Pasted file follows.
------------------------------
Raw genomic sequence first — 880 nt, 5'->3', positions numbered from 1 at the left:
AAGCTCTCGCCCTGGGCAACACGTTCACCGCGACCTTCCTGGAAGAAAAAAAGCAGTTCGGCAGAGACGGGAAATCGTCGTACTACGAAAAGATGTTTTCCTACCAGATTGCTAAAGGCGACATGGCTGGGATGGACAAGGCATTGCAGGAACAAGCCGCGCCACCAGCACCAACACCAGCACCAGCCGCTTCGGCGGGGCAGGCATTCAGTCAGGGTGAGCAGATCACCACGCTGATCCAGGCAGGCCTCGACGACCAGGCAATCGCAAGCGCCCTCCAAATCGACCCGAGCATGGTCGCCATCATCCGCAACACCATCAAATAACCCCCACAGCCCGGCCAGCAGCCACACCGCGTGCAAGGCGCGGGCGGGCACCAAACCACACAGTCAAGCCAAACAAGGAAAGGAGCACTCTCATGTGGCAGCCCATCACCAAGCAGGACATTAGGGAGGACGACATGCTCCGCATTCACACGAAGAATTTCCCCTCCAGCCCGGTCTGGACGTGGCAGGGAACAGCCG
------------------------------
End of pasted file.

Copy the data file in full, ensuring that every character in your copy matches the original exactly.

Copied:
Raw genomic sequence first — 880 nt, 5'->3', positions numbered from 1 at the left:
AAGCTCTCGCCCTGGGCAACACGTTCACCGCGACCTTCCTGGAAGAAAAAAAGCAGTTCGGCAGAGACGGGAAATCGTCGTACTACGAAAAGATGTTTTCCTACCAGATTGCTAAAGGCGACATGGCTGGGATGGACAAGGCATTGCAGGAACAAGCCGCGCCACCAGCACCAACACCAGCACCAGCCGCTTCGGCGGGGCAGGCATTCAGTCAGGGTGAGCAGATCACCACGCTGATCCAGGCAGGCCTCGACGACCAGGCAATCGCAAGCGCCCTCCAAATCGACCCGAGCATGGTCGCCATCATCCGCAACACCATCAAATAACCCCCACAGCCCGGCCAGCAGCCACACCGCGTGCAAGGCGCGGGCGGGCACCAAACCACACAGTCAAGCCAAACAAGGAAAGGAGCACTCTCATGTGGCAGCCCATCACCAAGCAGGACATTAGGGAGGACGACATGCTCCGCATTCACACGAAGAATTTCCCCTCCAGCCCGGTCTGGACGTGGCAGGGAACAGCCG